“We have totally freedom,” said Andreas Ottensamer, youngest member of The Clarinotts“We know what our partners will do a millisecond before they do it. It’s a luxury you’ll rarely have with any other ensemble”

This incredible cohesion  is what struck me on a ‘blind’ listen to the Clarinotts album; that and the uncannily similar sound quality of the three clarinettists. It made sense when I had a closer look at the performers and realised this was Ernst Ottensamer playing with his sons, the famous Viennese ‘Royal Family of the Clarinet’.

Daniel, Andreas  and Ernst Ottensamer from the Clarinotts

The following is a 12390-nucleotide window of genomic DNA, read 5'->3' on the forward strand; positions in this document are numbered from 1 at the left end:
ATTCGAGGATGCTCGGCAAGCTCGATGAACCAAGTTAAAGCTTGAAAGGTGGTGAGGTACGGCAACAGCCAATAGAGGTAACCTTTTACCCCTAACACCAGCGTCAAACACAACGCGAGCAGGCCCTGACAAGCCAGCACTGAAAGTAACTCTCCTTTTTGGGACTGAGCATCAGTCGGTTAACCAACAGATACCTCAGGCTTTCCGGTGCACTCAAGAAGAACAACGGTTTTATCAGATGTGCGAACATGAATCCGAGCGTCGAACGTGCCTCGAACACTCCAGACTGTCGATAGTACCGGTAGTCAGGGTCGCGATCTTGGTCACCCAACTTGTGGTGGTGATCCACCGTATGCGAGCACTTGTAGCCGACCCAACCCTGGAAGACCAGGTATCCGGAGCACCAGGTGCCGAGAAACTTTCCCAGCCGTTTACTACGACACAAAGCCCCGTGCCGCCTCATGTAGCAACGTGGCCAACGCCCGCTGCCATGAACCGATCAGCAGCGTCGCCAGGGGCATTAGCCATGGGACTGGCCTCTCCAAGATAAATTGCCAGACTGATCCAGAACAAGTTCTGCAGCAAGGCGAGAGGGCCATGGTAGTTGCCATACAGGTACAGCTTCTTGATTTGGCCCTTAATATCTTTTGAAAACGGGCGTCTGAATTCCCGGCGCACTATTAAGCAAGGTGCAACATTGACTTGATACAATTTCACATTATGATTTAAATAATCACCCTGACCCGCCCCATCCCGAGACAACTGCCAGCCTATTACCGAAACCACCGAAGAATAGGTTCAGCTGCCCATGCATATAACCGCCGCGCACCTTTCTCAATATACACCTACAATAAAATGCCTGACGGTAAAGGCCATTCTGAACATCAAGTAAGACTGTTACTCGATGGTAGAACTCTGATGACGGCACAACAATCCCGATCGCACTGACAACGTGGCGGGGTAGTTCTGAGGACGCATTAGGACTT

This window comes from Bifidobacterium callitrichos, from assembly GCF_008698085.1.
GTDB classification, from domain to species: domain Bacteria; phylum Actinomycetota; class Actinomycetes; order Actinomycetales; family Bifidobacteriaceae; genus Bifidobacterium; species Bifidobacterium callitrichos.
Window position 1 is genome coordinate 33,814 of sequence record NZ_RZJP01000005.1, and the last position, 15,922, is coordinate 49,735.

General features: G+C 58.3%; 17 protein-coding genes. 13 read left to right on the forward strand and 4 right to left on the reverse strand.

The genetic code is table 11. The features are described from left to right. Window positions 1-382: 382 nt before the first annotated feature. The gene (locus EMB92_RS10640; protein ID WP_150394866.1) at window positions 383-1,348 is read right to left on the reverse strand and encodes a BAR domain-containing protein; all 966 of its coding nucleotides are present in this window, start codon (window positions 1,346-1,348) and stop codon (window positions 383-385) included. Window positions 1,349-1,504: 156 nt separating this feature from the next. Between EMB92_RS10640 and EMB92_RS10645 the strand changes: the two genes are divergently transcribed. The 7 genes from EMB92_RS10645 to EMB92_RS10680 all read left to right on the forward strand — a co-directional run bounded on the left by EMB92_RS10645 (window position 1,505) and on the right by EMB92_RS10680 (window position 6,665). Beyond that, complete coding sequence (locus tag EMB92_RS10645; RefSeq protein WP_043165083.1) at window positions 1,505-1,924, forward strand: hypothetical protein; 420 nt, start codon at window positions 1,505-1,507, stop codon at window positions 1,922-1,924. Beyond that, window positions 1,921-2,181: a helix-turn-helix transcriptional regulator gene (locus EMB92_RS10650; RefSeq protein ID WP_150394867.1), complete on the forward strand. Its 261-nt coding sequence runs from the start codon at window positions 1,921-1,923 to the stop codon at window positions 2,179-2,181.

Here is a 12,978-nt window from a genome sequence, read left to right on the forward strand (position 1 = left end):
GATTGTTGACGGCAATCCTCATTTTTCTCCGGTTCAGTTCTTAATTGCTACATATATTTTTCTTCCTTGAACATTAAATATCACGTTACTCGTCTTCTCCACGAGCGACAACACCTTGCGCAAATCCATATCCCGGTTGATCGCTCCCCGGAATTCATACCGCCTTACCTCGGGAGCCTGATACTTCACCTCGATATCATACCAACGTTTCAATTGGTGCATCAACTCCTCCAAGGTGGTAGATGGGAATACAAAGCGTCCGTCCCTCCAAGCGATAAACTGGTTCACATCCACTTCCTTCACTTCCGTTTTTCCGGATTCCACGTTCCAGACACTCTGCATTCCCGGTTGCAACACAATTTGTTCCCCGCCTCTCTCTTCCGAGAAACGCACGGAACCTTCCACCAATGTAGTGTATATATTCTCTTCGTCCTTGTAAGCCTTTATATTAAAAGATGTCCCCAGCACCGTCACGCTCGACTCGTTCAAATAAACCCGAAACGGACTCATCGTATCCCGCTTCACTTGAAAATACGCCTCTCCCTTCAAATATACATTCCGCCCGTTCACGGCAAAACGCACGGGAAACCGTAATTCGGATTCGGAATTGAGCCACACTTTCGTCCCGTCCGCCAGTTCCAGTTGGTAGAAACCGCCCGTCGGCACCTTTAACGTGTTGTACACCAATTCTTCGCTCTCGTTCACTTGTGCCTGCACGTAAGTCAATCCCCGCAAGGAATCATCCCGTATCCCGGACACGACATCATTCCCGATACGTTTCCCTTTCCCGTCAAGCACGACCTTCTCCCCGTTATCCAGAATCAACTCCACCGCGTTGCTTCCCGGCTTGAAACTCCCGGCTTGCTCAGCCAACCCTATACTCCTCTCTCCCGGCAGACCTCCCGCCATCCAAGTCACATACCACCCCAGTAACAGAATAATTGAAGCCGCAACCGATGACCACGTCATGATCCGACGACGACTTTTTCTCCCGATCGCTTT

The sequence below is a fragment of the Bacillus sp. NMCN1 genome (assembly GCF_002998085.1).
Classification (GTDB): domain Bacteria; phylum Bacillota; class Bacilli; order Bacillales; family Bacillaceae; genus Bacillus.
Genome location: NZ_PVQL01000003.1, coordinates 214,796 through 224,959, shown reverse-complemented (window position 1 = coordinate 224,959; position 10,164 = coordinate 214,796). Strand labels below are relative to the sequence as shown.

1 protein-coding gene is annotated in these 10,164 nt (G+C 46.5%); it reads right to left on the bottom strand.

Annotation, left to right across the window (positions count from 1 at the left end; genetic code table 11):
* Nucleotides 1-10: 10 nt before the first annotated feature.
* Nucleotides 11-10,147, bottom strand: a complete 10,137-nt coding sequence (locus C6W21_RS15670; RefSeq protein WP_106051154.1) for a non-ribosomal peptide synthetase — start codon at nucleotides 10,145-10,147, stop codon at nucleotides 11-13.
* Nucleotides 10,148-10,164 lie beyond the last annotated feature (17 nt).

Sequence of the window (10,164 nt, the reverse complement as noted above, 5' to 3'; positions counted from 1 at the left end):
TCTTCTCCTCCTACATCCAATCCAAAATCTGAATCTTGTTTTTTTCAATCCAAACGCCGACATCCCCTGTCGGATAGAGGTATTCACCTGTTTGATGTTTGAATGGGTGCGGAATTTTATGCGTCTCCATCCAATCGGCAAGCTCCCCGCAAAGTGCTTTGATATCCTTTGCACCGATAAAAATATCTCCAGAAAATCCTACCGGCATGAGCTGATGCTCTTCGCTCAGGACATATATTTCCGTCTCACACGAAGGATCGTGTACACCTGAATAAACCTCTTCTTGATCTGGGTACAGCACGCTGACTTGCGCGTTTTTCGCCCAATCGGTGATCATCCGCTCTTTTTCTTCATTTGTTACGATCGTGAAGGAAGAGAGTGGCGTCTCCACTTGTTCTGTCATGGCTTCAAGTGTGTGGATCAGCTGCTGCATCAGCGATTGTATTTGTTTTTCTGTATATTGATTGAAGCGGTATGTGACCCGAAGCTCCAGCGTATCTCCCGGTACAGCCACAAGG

Ernst Ottensamer is being mourned around the world after dying tragically of a heart attack on 22nd July, aged 62. Ernst was principal clarinettist at the Wiener Phiharmonic from 1983 and founding member of the Wiener Blaserensemble and Wiener Virtuosen.

Ernst inspired a generation of clarinettists around the world, including his own children. His eldest son Daniel Ottensamer became co-principal clarinettist with the Vienna Philharmonic alongside his father, and his youngest son Andreas Ottensamer is principal clarinettist of the Berlin Philharmonic. Together the three of them formed the Clarinotts, releasing their first album appeared in 2009 and their second album in 2016. 

 The 2016 self-titled album opens with Mendelssohn’s sparkling Concert Piece for Clarinet, Basset Horn and Orchestra No 1. The brilliant duet was composed rather appropriately for the father-son duo of Heinrich and Carl Baermann. It is full of dazzling operatic writing and I was struck by the warm, full-bodied sound of the basset horn and clarinet and the driving energy in their playing.